Partying like it's 1980, with Midge Ure
When you’ve had a life of chart hits and hit a pensionable age there might be some temptation to rest on your laurels, and indeed royalties. Not so for Midge Ure.
“I seem to tour so much these days, at a time when you’d think you’d be putting your slippers on,” he agrees. However, the Glasgow-born musician is still very much in demand, especially in summer.
“These 1980s things seem to have taken off, every weekend it’s doing a festival or two.”
But with Ure still producing new material, this means weekdays are his own. “I can get into the studio and do something new, not just the old stuff.” Indeed, the working week is like stepping back in time, as he rubs shoulder pads with old acquaintances.
“It’s quite a bizarre time,” Ure says of the revival circuit, “all these old faces you used to see walking down the hallways of Top of the Pops.”
And having recently played the Scottish leg of the Rewind festival, his next ‘home’ - Party at the Palace in Linlithgow - will see the former Ultravox frontman encounter some relative striplings like The Charlatans, and KT Tunstall, who it turns out is a personal favourite. “I watched that fantastic and fascinating TV show on families, and she’s a serious talent, a great songwriter.
"We've texted each other over the years but don’t think we’ve actually met so it'll be good to see her live."
1990s act Republica are another favourite on the bill. “I’ve seen them a few times – a great band, loads of energy.”
And fellow Scots Deacon Blue and Wet Wet Wet make for something of a dream festival lineup for fdans of a certain age.
But all quite far removed from his own past, which he’ll trawl for a retrospective album, tying in with his next record (and tour) – ‘Vienna and Visage’.
“If you landed from the Planet Zog, and hadn’t a clue what a 'Midge Ure' was, this is the album,” he says of the release, due out later in the year and tying in with a tour which will take him around the globe into 2020.
However, the track listing won’t go quite to the start of his 45-year career.
“Slik I had nothing to do with,” he says of the manufactured teen band which gave him his first number one. “Someone had their hand up my backside at the time,” he laughs. “I was a glove puppet, especially ‘Forever and Ever’ - I didn’t write or produce it and wasn’t even allowed to play on it, so I didn’t feel it was mine.”
That independent spirit may be what drew him to the attention of flamboyant Sex Pistols manager Malcolm McLaren.
“I’d never seen his likes on the streets in Glasgow,” Ure recalls. “He stopped me because of how I looked - he’d not heard me play.” Ure turned down this unusual approach to forming a band - which of course worked out, with McLaren’s charges spearheading the punk revolution.
“He chose the right people, you can look back and couldn’t change any element of it.”
Ure, however, briefly formed a punk band, PVC2, with his Slik bandmates, playing their own instruments on a self-penned tune which, perhaps, wasn’t high enough fidelity for the new double vinyl and CD issue planned. “It was recorded live on a wee Revox recorder - we put the mics up and recorded it again and again, till we got one that sounded reasonable,” he recalls.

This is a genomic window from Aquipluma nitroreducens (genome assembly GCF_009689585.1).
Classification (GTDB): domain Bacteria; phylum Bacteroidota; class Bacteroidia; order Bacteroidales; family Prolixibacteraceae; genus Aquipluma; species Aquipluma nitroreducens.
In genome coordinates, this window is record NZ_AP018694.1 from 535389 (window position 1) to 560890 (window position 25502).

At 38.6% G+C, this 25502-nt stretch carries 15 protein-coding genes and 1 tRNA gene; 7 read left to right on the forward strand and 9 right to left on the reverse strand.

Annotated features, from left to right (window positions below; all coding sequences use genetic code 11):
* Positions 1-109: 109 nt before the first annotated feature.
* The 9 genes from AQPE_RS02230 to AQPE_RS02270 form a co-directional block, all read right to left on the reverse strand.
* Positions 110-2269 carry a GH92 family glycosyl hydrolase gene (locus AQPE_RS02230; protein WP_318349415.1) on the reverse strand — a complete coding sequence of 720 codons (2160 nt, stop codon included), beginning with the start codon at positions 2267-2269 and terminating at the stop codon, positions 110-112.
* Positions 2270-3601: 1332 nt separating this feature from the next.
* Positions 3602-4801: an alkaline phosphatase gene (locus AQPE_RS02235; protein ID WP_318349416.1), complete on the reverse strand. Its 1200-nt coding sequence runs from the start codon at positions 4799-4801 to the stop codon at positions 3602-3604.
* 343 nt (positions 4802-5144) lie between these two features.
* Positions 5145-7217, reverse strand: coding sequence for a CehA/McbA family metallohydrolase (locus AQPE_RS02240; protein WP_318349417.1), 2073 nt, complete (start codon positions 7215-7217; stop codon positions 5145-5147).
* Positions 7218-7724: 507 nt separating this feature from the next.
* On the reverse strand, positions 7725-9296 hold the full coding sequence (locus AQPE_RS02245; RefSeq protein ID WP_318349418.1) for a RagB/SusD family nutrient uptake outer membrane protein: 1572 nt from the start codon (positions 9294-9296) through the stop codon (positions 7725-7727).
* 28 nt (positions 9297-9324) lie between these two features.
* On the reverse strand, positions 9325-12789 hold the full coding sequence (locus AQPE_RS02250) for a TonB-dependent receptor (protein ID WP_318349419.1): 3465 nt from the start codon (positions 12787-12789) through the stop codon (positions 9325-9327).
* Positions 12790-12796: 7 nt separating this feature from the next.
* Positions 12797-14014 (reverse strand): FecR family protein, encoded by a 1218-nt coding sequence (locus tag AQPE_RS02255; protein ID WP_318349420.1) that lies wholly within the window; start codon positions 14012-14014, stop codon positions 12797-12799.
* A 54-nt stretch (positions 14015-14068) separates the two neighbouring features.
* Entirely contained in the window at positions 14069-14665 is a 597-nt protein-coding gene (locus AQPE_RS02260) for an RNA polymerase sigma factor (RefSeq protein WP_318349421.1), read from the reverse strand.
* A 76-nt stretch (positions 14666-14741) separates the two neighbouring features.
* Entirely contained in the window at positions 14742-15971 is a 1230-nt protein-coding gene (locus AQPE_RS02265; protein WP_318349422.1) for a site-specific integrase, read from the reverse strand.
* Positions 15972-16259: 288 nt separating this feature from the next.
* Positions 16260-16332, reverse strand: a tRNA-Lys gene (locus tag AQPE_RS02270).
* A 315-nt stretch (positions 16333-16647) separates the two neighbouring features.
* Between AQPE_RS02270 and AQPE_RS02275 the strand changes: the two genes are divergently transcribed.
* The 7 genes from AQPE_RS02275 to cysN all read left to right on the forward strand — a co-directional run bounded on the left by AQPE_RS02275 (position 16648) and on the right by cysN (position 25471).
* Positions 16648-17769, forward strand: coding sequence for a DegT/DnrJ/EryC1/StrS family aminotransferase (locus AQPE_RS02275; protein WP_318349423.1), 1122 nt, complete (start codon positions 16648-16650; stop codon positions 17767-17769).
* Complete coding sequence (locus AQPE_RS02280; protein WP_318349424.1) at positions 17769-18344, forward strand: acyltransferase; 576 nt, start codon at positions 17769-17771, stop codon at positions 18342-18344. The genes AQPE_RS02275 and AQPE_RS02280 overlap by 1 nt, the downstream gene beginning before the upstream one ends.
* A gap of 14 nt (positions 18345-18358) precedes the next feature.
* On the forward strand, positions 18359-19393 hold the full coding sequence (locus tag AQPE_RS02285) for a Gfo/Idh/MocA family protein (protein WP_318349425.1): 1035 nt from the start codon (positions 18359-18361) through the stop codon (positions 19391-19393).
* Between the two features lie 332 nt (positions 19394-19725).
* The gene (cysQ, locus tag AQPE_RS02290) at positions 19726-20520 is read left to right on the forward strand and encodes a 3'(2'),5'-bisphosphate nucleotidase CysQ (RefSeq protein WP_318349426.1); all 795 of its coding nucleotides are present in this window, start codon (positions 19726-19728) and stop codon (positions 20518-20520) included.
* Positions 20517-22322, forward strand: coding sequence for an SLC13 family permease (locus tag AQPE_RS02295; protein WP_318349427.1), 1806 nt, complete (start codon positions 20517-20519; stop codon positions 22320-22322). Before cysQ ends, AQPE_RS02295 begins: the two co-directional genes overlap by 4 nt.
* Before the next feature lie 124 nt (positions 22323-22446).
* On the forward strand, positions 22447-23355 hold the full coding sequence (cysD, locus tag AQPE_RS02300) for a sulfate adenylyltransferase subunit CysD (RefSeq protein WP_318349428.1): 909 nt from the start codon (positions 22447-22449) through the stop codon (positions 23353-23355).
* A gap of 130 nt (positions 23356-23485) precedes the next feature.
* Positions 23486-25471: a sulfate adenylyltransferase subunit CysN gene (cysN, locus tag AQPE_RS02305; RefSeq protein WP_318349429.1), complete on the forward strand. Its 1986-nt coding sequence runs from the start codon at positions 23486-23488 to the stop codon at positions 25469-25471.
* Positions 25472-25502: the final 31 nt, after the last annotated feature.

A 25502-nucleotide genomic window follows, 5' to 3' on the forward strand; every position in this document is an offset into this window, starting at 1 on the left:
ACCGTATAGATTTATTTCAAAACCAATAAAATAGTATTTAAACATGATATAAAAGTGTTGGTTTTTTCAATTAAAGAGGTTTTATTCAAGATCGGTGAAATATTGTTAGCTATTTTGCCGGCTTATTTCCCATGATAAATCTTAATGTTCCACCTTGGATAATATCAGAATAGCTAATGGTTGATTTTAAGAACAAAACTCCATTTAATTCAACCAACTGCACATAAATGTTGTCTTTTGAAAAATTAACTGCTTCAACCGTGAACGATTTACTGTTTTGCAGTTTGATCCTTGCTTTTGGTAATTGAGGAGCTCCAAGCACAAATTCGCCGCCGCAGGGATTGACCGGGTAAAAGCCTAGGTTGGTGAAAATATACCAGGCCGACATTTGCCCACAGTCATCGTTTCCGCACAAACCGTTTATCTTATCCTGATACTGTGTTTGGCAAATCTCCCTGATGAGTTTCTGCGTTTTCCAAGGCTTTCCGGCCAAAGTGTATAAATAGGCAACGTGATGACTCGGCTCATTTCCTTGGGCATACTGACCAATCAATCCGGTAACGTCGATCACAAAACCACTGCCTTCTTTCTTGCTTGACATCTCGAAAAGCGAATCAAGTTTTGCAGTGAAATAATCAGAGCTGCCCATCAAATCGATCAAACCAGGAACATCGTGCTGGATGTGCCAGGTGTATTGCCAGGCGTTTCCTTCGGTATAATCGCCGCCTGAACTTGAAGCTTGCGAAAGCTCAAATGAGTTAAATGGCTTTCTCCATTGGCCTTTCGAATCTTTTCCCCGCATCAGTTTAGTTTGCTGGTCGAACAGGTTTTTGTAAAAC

Instead, the album will kick off with a Rich Kids tune - a band which included former Sex Pistol Glen Matlock, plus Ure’s long-term collaborator Rusty Egan. The duo then helped Steve Strange form electronic supergroup Visage, before Ure replaced John Foxx in the reborn Ultravox, his songwriting bringing hits such as ‘Vienna’ to what was a cult act beforehand.
But the singer, who also played guitar with Thin Lizzy, doesn’t miss those days of being beholden to a record label - when not playing and compiling his back catalogue he prefers to work at home, pressure-free.
“Nowadays you have a laptop and a guitar and a microphone and software and you’re there, you don’t have a label banging on your door saying ‘We need a new album’ every 18 months like they used to, because it was a bit of a factory in a way... they kind of forced your hand to come up with the goods - you leave too big a gap between hits and you disappear.”
And hits are something that Ure had become quite the expert in - including what would become the biggest seller of all time, ‘Do They Know It's Christmas?’, which spawned the Band Aid Trust, “a six month project that turned into 24 years.”
“‘Vienna’ was never written as a hit, it was written as a piece of music. But the Band Aid song was written to be a hit - that’s a whole different thing.”
Ure’s catalogue is extensive, and growing by the day, making it impossible to pinpoint any particular favourites.
“I could make a fantastic best of ones that didn’t get anywhere, they’re interesting songs but they’re too long, or they’re not right for the current trend in music, but doesn’t mean that they’re bad songs or bad music.”
“As a writer you’re competing with what you’ve done already, competing with yourself…”
I ask him if he ever worries that he’s peaked?
His reply is immediate. “Every day!”